Drost was sentenced on February 11, 1982. Thus, his motion to correct errors was due no later than April 12, 1982. Under Indiana law the motion could be amended or supplemented until that date, but not thereafter. Fancher v. State (1982), Ind., 436 N.E.2d 311; Junigan v. State (1982), Ind. App., 443 N.E.2d 325; VerHulst v. Hoffman (1972), 153 Ind. App. 64, 286 N.E.2d 214. The rule has been applied in a situation where an issue was attempted to be added by a "brief" subsequently filed in support of a motion to correct errors. Kroll v. Bell (1982), Ind. App., 433 N.E.2d 71.

Post Conviction Remedy Rule 2 does, of course, permit the filing of a belated motion to correct errors in criminal cases where no timely and adequate motion to correct errors was filed for the defendant; the failure was not due to the defendant's fault; and the defendant is diligent in requesting permission to file a belated motion. Our Supreme Court has interpreted this rule to not permit the belated adding of additional grounds of error which were merely omitted from an otherwise timely, properly filed motion to correct errors. Adams v. State (1979), 270 Ind. 406, 386 N.E.2d 657.

In the present instance Drost's appellate counsel filed a motion to correct errors on February 16, 1982. The motion recited that Drost was then being represented by Carolyn Jaffe (trial counsel), Frederick F. Cohn and Max Rettig (appellate counsel). Thereafter on March 15, 1982, Mr. Cohn filed a motion requesting an extension of time to file a memorandum of law in support of the motion to correct errors. The trial court granted this request and subsequently a second request extending the time to April 14, 1983. On April 15 Cohn requested a third extension asserting the unavailability of a transcript or the recording of the sentencing hearing. This request was denied by the court in an entry which noted that the recording of the proceedings had been available for counsel to listen to at all times since the filing of the motion to correct errors. We note additionally that while Drost's argument on appeal asserts it was error for the court to deny a further continuance there is no contention advanced that Drost was thereby precluded from presenting any ground for error either to the trial court or this court.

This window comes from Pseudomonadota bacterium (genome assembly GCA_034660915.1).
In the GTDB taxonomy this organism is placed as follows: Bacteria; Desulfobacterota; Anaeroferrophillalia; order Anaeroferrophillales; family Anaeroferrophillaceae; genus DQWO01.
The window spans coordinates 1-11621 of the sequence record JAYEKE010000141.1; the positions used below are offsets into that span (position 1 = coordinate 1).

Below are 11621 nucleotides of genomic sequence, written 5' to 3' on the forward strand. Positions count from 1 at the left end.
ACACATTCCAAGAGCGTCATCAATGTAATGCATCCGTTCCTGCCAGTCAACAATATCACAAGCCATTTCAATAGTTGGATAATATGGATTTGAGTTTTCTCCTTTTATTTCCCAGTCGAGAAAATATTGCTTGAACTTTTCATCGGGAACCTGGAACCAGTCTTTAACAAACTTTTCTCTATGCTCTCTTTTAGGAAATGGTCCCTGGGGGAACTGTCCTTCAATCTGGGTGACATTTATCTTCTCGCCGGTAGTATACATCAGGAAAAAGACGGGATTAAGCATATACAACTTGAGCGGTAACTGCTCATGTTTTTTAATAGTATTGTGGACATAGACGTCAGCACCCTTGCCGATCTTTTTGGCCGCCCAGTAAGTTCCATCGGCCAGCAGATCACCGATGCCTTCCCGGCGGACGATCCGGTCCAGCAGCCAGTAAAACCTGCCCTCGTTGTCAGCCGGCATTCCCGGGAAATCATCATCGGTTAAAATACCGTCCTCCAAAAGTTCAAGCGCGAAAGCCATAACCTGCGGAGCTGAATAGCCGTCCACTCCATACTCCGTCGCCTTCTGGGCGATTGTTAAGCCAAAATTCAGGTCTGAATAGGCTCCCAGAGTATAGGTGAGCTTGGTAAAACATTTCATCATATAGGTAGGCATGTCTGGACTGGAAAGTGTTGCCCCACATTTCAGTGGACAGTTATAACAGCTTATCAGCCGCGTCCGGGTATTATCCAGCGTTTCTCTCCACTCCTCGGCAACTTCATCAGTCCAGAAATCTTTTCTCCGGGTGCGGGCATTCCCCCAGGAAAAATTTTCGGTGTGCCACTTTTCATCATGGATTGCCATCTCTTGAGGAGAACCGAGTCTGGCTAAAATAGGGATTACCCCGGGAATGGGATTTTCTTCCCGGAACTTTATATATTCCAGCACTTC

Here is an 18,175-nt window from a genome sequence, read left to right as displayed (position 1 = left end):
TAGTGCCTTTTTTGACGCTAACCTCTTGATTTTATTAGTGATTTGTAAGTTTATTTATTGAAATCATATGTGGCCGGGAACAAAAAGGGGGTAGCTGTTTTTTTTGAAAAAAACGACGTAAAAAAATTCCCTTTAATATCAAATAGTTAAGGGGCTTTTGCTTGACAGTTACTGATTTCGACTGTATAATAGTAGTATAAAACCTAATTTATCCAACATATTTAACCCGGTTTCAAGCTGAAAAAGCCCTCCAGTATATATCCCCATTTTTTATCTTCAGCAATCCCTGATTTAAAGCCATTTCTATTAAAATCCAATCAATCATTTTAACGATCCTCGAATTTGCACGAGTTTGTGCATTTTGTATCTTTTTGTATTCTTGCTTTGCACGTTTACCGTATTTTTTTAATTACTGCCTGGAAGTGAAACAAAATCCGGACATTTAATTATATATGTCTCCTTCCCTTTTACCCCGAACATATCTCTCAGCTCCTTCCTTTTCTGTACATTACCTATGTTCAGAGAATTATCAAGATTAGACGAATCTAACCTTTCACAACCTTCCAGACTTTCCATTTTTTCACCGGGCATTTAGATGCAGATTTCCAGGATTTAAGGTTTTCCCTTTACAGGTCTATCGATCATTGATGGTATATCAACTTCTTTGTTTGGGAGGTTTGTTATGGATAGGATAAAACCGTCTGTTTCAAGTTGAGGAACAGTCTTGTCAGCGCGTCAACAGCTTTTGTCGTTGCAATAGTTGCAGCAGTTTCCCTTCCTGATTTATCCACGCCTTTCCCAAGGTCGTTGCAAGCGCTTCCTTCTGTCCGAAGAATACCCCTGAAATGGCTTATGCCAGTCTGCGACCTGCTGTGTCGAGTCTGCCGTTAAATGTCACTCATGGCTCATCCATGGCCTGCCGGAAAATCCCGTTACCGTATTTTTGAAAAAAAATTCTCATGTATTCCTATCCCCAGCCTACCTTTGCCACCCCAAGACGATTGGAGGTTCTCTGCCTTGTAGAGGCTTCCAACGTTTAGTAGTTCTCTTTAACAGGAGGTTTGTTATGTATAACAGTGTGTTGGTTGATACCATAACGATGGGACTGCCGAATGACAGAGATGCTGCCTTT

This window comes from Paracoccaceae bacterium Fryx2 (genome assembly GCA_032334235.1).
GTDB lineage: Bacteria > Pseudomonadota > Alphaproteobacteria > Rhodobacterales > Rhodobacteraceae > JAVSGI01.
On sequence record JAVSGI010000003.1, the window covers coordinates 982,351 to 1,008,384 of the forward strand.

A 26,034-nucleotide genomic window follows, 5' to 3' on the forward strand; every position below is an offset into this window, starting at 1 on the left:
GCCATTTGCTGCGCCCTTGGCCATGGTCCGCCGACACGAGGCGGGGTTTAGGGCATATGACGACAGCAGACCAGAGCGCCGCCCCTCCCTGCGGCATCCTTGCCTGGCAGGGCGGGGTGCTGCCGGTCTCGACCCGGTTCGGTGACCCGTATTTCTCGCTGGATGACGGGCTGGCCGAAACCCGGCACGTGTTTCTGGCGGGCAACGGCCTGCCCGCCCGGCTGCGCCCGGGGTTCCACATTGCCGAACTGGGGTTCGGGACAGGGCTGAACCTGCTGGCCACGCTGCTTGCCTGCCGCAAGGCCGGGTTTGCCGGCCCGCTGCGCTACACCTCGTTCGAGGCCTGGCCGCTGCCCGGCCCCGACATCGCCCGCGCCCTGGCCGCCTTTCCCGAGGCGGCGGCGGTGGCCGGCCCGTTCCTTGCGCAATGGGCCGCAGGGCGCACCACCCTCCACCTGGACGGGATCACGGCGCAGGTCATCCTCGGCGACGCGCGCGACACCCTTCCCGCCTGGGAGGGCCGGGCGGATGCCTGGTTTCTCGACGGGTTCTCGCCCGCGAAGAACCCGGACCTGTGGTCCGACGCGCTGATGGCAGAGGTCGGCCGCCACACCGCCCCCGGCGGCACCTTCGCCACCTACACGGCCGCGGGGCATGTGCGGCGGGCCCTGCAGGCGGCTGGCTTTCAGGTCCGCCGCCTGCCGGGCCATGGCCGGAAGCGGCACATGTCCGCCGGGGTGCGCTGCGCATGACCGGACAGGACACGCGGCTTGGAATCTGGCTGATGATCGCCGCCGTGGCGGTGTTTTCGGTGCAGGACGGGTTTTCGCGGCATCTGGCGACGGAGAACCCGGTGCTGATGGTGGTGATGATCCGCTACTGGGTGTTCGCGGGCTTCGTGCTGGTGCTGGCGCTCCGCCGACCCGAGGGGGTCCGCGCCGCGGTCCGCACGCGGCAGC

If Drost's motion was indeed addressed merely to a memorandum of law in support of his motion he has failed to demonstrate either an abuse of discretion by the trial court in refusing a third time extension, or how he was harmed since there is no contention he was prohibited from claiming a ground for relief. Appellate Rule 8.3(A)(7).

If the motion actually sought to extend the time for filing a supplemental motion to correct errors, there was no error in denying it. Criminal Rule 11; Fancher, supra.